I want to briefly touch on the difference between low thyroid (Hypothyroidism) and Hashimoto’s thyroiditis. I say briefly because I feel like a lot of people coming to this page will already be familiar with these. Afterwards we will look at some of the ways low thyroid can cause anxiety and lastly what we can do about it.
Hypothyroidism vs Hashimoto’s – Are they the same?
The simple answer is no.
(Hypo)thyroidism is low thyroid function in the body, usually because your thyroid gland isn’t producing enough thyroid hormone for the cells in your body. There can be many reasons for this.
Hashimoto’s is an autoimmune disease and it is the primary cause of hypothyroidism. The immune system identifies the thyroid gland as a foreign invader and attacks it. The resulting inflammation damages the thyroid until it results in hypothyroidism. However, in addition to hypothyroidism, a person with Hashimoto’s can also have periods of normal thyroid function alternating with hyperthyroidism.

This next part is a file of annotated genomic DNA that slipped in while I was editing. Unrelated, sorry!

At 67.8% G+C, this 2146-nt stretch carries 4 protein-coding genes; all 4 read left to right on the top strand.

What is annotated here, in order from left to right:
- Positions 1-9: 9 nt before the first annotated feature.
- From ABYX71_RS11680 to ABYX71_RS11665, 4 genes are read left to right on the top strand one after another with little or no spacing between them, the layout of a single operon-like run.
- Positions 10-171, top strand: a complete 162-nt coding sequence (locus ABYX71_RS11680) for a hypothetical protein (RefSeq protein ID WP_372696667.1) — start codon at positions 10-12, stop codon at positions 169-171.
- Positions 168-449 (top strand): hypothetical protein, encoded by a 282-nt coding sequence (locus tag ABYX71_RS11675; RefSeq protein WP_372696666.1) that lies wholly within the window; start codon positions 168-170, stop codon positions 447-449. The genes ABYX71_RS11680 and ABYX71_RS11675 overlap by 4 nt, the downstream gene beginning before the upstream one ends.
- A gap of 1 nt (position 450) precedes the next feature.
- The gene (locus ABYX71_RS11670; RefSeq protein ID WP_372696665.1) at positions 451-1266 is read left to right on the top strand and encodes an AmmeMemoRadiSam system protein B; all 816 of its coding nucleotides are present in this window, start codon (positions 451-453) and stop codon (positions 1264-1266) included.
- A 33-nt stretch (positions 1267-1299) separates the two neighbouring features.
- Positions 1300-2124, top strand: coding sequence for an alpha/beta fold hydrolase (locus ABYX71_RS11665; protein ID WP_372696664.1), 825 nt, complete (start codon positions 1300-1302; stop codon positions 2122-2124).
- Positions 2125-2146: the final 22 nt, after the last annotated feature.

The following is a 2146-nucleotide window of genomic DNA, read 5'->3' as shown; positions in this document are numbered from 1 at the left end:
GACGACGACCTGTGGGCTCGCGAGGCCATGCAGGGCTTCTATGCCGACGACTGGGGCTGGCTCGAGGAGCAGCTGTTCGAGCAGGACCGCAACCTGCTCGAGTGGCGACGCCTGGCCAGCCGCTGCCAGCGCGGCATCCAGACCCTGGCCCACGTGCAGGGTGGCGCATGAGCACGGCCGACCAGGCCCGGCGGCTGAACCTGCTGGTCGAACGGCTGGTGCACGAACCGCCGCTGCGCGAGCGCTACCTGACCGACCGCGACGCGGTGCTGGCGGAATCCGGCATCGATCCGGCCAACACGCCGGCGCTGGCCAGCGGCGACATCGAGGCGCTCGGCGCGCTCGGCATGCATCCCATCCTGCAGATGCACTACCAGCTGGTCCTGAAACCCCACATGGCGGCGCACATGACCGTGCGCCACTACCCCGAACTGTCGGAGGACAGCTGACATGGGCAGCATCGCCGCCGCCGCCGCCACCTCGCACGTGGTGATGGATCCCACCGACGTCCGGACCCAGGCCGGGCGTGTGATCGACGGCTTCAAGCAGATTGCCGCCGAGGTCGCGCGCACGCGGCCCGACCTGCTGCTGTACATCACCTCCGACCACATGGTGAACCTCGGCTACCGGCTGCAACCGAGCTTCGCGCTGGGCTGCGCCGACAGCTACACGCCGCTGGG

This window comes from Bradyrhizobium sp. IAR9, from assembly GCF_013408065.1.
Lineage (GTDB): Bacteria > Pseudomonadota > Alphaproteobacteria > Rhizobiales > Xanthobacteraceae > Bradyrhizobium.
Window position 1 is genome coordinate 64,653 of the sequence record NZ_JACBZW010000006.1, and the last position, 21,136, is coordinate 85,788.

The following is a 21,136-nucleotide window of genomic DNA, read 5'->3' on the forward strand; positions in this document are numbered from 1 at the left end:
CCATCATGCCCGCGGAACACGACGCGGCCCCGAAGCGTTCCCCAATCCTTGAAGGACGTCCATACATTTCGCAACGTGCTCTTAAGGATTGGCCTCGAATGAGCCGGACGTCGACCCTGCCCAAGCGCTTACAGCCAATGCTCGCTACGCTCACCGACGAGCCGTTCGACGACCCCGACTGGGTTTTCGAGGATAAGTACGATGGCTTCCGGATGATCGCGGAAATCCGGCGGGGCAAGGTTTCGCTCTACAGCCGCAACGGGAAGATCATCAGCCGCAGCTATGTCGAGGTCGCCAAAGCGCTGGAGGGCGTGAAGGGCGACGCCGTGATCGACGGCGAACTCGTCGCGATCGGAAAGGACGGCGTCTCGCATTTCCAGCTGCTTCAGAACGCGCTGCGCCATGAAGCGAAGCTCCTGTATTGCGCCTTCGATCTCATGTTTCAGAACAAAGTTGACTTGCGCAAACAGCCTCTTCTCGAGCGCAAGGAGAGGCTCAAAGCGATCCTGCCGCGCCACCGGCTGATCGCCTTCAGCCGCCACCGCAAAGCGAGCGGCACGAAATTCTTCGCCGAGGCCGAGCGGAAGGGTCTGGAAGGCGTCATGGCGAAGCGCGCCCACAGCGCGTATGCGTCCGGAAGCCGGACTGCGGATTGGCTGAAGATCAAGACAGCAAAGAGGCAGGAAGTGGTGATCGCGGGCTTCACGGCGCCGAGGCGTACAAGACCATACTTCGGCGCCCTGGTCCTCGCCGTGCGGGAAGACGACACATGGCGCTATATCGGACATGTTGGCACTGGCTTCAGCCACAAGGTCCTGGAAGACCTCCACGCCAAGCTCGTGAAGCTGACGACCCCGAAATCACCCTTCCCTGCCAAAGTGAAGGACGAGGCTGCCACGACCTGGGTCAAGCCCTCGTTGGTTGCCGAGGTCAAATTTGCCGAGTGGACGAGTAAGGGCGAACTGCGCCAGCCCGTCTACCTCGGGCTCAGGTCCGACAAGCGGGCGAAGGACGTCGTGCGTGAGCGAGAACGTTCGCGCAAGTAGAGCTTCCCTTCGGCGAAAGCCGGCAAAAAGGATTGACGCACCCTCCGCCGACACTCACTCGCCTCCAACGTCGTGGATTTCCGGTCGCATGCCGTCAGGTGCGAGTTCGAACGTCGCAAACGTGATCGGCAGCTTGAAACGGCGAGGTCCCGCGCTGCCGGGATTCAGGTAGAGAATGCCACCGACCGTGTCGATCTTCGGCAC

There is so, so very much more information on these two conditions but for the sake of not overwhelming, I want to stick to the topic of our article… Can Low Thyroid Cause Anxiety?
Establishing a connection – What the Experts Say
Since autoimmune thyroiditis (AIT), (one example is Hashimoto’s thyroiditis) can be a cause of hypothyroidism I am including information from a study that links AIT to anxiety and depression.
This is a direct quote from an article on Jama Psychiatry, published in 2018, “In this systematic review and meta-analysis of 20 studies comprising 43,388 participants, patients with AIT showed significantly higher depression and anxiety disorder scores compared with healthy controls.”
You can see from the quote above that the link has been established between autoimmune thyroiditis and anxiety. There is at least one AIT that causes hyperthyroidism, (overproduction of thyroid hormone) called Graves disease, so since we want to confirm the link between hypothyroidism I’m including the quote below.
Izabella Wentz, PharmD, author of Hashimoto’s Protocol is one of the experts that was featured on the docuseries Broken Brain, hosted by Dr. Mark Hyman. She was wrongly diagnosed with anxiety and chronic fatigue for nearly 10 years before she was diagnosed with Hashimoto’s and Hypothyroidism.